TAP2013H - Horace and his primes

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[The original version of this problem (in Spanish) can be found at http://www.dc.uba.ar/events/icpc/download/problems/tap2013-problems.pdf]

Horace likes to play writing natural numbers in the blackboard in his bedroom. One of his favourite games consists in first writing a number n, then the sum of all the different prime numbers that divide n, and so on until the number written on the board becomes a prime number. For example, if Horace begins writing the number n = 90, because 90 = 2 × 32 × 5 the next number to be written will be 2 + 3 + 5 = 10; then, as 10 = 2 × 5 Horace will write the number 2 + 5 = 7; finally, because 7 is a prime number the game will end here.

Formally, in this game each natural number n >= 2 defines a sequence whose first element is n, and each new element is the sum of all the prime numbers that divide the previous element in the sequence. The order of the game is the position of the first prime number in the sequence, and coincides with the total number of numbers written on the blackboard one the game has ended. In the example from the previous paragraph, with n = 90 the order of the game is K = 3, because the numbers that are written will be 90, 10 and 7.
Now, not all games are equally entertaining to Horace, and in this case he prefers to begin by writing a number n such that the order of the corresponding game is a particular value K. Horace would like to know how many different values of n between A and B inclusive satisfy this condition, but because he does not know how to code he needs someone to do this calculation for him. Can you help him?
INPUT
The first line contains an integer P which indicates the number of questions Horace wants to ask you (1 <= P <= 10^5). Each of the next P lines describes a question using three integer numbers A, B and K, which mean that Horace would like to know how many different values of n satisfy that A <= n <= B and the order of the game beggining with n is K (2 <= A <= B <= 10^6 and 1 <= K <= 10^6).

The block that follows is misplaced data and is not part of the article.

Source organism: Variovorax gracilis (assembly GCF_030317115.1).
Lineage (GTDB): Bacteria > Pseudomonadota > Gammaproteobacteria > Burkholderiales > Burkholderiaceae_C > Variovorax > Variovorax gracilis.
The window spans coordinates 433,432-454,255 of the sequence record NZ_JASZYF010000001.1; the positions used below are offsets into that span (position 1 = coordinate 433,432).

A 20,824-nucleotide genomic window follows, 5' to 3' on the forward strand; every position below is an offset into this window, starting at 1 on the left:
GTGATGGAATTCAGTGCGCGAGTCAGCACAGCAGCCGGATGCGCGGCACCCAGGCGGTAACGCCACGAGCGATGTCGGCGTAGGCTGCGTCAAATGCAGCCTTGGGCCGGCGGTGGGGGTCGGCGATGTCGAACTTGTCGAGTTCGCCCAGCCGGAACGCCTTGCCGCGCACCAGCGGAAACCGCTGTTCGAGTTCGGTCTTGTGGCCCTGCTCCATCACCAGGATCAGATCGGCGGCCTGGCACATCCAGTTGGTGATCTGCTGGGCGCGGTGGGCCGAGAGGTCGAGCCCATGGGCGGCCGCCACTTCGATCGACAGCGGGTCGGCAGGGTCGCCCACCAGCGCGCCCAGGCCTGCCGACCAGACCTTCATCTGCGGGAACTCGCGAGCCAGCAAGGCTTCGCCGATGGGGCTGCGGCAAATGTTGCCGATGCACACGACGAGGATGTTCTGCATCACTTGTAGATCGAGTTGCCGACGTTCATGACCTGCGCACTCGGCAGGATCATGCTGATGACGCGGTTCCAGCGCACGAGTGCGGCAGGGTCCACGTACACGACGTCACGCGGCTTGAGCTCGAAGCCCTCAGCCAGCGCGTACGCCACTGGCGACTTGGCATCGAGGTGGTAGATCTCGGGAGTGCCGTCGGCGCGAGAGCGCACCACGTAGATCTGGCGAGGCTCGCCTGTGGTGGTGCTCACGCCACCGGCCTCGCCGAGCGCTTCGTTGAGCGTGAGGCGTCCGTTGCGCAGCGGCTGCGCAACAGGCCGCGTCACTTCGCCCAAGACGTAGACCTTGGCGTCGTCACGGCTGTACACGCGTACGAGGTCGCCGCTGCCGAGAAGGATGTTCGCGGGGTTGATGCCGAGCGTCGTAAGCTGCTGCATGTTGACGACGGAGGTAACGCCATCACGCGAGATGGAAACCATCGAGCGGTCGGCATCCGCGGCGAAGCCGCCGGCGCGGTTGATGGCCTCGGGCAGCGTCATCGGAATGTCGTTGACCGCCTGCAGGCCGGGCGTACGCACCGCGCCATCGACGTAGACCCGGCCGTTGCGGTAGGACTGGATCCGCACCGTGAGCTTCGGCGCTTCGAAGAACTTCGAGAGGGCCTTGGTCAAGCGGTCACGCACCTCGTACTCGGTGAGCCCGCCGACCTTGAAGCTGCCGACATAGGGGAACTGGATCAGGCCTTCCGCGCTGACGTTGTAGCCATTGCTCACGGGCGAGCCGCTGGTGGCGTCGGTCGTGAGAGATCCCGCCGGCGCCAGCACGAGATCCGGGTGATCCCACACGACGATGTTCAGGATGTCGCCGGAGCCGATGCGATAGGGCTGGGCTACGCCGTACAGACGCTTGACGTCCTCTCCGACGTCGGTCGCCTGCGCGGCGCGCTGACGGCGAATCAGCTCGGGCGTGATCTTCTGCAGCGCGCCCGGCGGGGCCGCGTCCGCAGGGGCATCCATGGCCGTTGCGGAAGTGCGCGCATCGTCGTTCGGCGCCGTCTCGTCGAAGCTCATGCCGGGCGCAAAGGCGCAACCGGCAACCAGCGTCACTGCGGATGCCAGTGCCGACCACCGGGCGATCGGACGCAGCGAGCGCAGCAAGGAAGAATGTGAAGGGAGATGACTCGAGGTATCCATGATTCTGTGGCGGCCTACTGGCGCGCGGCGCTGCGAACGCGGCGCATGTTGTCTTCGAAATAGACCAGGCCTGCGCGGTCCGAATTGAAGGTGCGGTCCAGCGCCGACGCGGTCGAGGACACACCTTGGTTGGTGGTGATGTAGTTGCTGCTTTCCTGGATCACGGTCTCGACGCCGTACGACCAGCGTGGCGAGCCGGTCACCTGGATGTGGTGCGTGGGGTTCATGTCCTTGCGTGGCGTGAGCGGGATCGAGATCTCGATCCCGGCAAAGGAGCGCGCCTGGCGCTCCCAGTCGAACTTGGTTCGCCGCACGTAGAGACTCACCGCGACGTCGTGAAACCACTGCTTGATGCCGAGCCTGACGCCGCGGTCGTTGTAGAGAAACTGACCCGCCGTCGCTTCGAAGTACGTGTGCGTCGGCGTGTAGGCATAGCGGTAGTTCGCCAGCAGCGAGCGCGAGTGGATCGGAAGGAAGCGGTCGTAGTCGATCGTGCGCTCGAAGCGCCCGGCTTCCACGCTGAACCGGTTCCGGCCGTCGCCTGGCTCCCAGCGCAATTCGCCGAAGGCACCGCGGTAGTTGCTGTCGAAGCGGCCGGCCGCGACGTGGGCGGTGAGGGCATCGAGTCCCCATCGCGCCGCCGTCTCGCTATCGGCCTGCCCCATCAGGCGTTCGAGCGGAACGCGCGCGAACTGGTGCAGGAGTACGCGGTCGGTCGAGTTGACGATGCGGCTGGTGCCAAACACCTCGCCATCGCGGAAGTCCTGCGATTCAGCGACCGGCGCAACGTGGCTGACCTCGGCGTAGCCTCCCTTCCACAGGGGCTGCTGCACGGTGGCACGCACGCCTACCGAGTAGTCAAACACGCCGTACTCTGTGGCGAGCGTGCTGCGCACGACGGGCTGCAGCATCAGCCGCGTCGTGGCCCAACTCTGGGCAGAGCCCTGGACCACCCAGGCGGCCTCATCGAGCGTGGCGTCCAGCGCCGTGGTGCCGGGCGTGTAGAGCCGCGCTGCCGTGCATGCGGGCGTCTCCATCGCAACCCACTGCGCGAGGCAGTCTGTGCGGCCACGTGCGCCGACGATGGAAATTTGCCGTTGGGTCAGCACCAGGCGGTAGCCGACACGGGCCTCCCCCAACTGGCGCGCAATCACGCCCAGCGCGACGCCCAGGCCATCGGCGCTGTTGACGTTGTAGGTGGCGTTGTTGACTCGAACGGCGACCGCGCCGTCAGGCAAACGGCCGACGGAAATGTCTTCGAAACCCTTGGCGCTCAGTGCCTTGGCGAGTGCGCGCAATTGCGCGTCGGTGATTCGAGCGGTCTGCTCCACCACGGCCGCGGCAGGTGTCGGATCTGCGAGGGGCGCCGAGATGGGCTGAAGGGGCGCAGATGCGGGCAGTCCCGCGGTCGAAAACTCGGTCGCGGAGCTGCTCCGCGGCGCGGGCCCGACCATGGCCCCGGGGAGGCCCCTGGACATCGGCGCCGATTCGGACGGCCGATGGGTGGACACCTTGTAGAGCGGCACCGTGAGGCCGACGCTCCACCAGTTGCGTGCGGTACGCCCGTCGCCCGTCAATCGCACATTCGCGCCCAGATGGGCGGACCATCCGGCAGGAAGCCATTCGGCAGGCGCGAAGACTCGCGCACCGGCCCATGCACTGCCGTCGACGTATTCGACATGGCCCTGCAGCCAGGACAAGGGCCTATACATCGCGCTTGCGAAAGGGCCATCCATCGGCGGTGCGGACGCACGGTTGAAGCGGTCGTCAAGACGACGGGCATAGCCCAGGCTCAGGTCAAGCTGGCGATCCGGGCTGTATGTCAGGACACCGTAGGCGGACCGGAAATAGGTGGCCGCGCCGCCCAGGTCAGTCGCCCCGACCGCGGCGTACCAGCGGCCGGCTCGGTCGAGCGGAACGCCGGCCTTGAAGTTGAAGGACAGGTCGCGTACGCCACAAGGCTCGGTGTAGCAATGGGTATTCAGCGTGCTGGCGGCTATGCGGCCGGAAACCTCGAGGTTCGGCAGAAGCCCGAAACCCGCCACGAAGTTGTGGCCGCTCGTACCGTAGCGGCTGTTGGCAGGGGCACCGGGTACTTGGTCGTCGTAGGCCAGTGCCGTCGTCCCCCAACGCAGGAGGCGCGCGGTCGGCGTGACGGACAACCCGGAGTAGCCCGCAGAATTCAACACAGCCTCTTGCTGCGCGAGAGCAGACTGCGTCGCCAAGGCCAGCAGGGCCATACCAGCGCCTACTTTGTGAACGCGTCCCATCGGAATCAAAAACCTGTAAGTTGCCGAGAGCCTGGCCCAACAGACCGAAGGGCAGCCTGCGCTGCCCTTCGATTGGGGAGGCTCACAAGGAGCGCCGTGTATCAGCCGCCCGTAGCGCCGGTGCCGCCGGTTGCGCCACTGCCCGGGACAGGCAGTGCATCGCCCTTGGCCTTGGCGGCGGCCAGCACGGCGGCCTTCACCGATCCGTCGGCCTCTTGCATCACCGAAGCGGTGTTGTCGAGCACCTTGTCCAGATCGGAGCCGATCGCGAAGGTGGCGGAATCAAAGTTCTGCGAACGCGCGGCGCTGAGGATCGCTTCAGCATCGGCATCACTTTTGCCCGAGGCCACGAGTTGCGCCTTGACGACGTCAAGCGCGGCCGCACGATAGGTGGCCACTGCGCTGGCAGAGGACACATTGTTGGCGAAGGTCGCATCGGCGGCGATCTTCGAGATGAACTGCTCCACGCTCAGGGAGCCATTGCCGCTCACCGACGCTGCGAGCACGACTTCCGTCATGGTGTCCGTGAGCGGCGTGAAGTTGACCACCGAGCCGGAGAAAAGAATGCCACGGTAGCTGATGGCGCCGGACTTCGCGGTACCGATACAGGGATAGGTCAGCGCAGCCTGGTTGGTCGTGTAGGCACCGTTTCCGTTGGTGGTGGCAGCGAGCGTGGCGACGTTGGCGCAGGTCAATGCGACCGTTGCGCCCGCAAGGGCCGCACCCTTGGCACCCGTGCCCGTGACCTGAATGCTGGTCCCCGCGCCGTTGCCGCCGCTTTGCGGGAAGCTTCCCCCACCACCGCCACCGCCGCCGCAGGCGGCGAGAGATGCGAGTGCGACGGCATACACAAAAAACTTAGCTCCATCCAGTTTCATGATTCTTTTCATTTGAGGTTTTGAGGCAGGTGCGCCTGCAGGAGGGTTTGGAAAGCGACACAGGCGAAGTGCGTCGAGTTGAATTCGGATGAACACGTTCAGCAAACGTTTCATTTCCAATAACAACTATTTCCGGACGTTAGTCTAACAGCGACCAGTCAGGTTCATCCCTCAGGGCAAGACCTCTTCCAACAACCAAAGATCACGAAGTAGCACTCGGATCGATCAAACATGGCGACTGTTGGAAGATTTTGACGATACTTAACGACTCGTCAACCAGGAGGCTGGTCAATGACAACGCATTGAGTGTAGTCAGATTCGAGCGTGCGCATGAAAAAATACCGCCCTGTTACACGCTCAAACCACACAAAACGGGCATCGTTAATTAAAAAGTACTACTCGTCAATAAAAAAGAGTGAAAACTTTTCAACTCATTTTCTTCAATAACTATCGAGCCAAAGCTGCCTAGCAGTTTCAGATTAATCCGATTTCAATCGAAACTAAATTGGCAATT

OUTPUT
You should print P lines, each one containing an integer number with the answer to one of the questions made by Horace, in the order in which they appear in the input.

Formally, in this game each natural number n ≥ 2 defines a sequence whose first element is n, and each new element is the sum of all the prime numbers that divide the previous element in the sequence. The order of the game is the position of the first prime number in the sequence, and coincides with the total amount of numbers written on the blackboard once the game has ended. In the example from the previous paragraph, with n = 90 the order of the game is K = 3, because the numbers that are written will be 90, 10 and 7.

Now, not all games are equally entertaining to Horace, and in this case he prefers to begin by writing a number n such that the order of the corresponding game is a particular value K. Horace would like to know how many different values of n between A and B inclusive satisfy this condition, but because he does not know how to code he needs someone to do this calculation for him. Can you help him?

 

Input

The first line contains an integer P which indicates the number of questions Horace wants to ask you ( P ≤ 105). Each of the next P lines describes a question using three integer numbers A, B and K, which mean that Horace would like to know how many different values of n satisfy that  n  B and the order of the game beginning with n is K ( A  B  106 and  K ≤ 106).

 

Output

You should print P lines, each one containing an integer number with the answer to one of the questions made by Horace, in the order in which they appear in the input.

 

Example 1

Input:
1
90 90 3

Output:
1

Example 2

Input:
5
2 9 1
2 9 2
800 810 4
999999 1000000 2
100000 1000000 1000000

Output:
4
4
5
2
0

hide comments
viratian_070: 2017-07-07 13:36:32

precomputation helps

Govind Lahoti: 2015-12-14 18:20:06

nice problem :)

kp: 2015-07-05 08:07:04

awesome problem, try NFACTOR after this

Last edit: 2015-07-05 08:18:57
Rishabh: 2014-10-08 09:40:27

Getting TLE any suggestions??

Rishav Goyal: 2014-09-29 17:03:05

cubic cluster rocks ;)

Alok Sharma: 2014-09-29 17:03:05

@all: awesom problem,brings up my 100

Ouditchya Sinha: 2014-09-29 17:03:05

@Fidel Schaposnik : Very nice problem, loved solving it. Thank You! :)

nitish rao: 2014-09-29 17:03:05

@all.. try this one also ODDDIV :)


Added by:Fidel Schaposnik
Date:2013-10-07
Time limit:1s-2s
Source limit:50000B
Memory limit:1536MB
Cluster: Cube (Intel G860)
Languages:All except: ASM64
Resource:Argentinian Programming Tournament 2013